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Jul12

Drinking Water in the Workplace

Some businesses have workplace rules that deny drinks in the workplace. Is there an exception to having having access to drinking water?

This really depends upon the working conditions. The best practice is to allow employees to drink water at the work station unless another law or regulation prohibits it. If drinking water is prohibited then employee should be given frequent rest breaks to consume water, particularly if temperatures are warm.

OSHA worker safety regulations require that the employer maintain safe working conditions at all times. OSHA determines standards on a case-by-case basis, rather than setting hard and fast rules. A clerk in an air-conditioned retail store may not need to drink water on duty, and many employers would prohibit it. She can consume enough water on her lunch break to remain healthy. However, if the clerk is working alone and will not have a lunch break, then she should be allowed to keep a bottle of water under the counter and take drinks from it when she is not busy.

Many restaurant kitchens are not air conditioned, and temperatures can routinely reach 100+ degrees. Health department regulations prohibit cooks from drinking water while they are preparing food. Therefore, they cannot drink at the work station, but must be given frequent breaks to consume water and wash their hands before returning to work.

It is up to the employer to come up with a system that will allow the employee to consume enough water to remain healthy without interfering with business operations. This is complicated by the fact that many employers prefer for the customers not to see workers consume food or beverages — it is viewed as less than professional.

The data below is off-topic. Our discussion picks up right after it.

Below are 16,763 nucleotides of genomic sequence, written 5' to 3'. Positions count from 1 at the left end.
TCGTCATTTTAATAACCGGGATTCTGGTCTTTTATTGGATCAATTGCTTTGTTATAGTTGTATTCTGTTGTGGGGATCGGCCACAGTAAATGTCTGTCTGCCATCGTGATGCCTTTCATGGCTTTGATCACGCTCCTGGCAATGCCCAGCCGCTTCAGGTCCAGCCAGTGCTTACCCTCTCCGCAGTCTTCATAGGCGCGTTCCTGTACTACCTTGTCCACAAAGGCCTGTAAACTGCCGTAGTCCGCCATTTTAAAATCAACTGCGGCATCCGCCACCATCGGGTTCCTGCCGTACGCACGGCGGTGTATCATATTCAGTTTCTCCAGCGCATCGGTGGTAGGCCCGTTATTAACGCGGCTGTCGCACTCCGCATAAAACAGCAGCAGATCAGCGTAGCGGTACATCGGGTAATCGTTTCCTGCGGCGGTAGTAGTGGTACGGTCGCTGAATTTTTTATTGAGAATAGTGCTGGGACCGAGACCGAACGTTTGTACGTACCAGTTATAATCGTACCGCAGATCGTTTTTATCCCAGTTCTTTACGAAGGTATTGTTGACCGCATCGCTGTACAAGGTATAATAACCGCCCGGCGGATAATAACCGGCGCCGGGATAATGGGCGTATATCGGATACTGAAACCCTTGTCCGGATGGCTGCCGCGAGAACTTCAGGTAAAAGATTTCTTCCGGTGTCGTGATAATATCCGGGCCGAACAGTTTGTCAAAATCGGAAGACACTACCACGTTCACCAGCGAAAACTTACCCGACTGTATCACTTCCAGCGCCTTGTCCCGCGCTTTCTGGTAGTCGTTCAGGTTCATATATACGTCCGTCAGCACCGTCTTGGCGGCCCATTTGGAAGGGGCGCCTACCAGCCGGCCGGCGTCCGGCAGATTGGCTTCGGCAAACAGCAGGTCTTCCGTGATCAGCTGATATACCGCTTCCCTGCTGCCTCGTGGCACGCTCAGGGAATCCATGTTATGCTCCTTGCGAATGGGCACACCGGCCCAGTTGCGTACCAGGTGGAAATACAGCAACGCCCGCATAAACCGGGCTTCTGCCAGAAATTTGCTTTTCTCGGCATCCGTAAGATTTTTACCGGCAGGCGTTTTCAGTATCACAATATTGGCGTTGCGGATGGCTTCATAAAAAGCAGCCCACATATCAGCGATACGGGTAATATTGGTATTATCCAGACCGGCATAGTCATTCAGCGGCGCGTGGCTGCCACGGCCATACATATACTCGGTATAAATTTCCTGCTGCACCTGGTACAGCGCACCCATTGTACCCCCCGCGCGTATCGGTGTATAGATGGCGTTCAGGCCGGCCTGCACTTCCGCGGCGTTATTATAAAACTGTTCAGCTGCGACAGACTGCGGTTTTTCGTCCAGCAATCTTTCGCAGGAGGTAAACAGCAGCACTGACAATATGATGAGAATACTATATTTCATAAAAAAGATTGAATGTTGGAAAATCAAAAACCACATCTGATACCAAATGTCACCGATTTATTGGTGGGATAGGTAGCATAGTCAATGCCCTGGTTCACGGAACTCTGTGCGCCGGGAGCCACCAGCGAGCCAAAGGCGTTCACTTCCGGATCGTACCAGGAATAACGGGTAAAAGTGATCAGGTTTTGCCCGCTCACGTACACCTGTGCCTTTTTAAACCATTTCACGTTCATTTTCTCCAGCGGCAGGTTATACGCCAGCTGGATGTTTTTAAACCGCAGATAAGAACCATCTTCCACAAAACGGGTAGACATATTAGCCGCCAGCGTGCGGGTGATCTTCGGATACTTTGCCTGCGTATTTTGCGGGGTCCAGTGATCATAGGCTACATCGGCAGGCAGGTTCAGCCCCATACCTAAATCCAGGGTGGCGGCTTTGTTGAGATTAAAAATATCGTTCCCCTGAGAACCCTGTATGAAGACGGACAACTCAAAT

This time of year, heat stress and heat stroke are two of the most common workers comp injuries. Remember that different people have very different tolerance for heat. Age, medication, weight, type of work and physical condition and other factors influence an employees tolerance for heat. One employee may be able to work all day in hot temperatures with just a cup of water at lunch. Another may require a cup of water every hour to prevent heat stroke under the same conditions.

 

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This entry was posted on Monday, July 12th, 2010 at 7:43 am and is filed under
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10 Responses to “Drinking Water in the Workplace”

  1. » Drinking Water in the Workplace Human Resource Blog « Human Resources 123 Says:

    [...] the rest here: » Drinking Water in the Workplace Human Resource Blog Comments [...]

  2. Will Says:

    How does the ADA play a role in this? For example someone taking medication for High Blood Presure, and has Diabetes?

  3. Caitlin Says:

    Hi Will! That is an excellent question. As you know, the ADA requires that employers make reasonable accommodations for an employee with a disability. Diabetes is usually a disability, although high blood pressure may not be. The employee can request that he or she be allowed to drink water at work, if there is a valid medical reason why this is necessary.
    Note that the ADA does not require that employers make disabled workers more comfortable — only that the employer make accommodations that make it possible for the employee to do the job.
    In many cases, the employer would have to grant this accommodation. However, the employer could make another arrangement, like allowing the employee unpaid breaks to drink water. HTH, and thanks for reading the blogs!~Caitlin

  4. diana Says:

    I work in a school cafeteria and the supervisor said we are allowed to drink water from a cup with a lid but we are not able to drink bottled water with a lid….is this correct?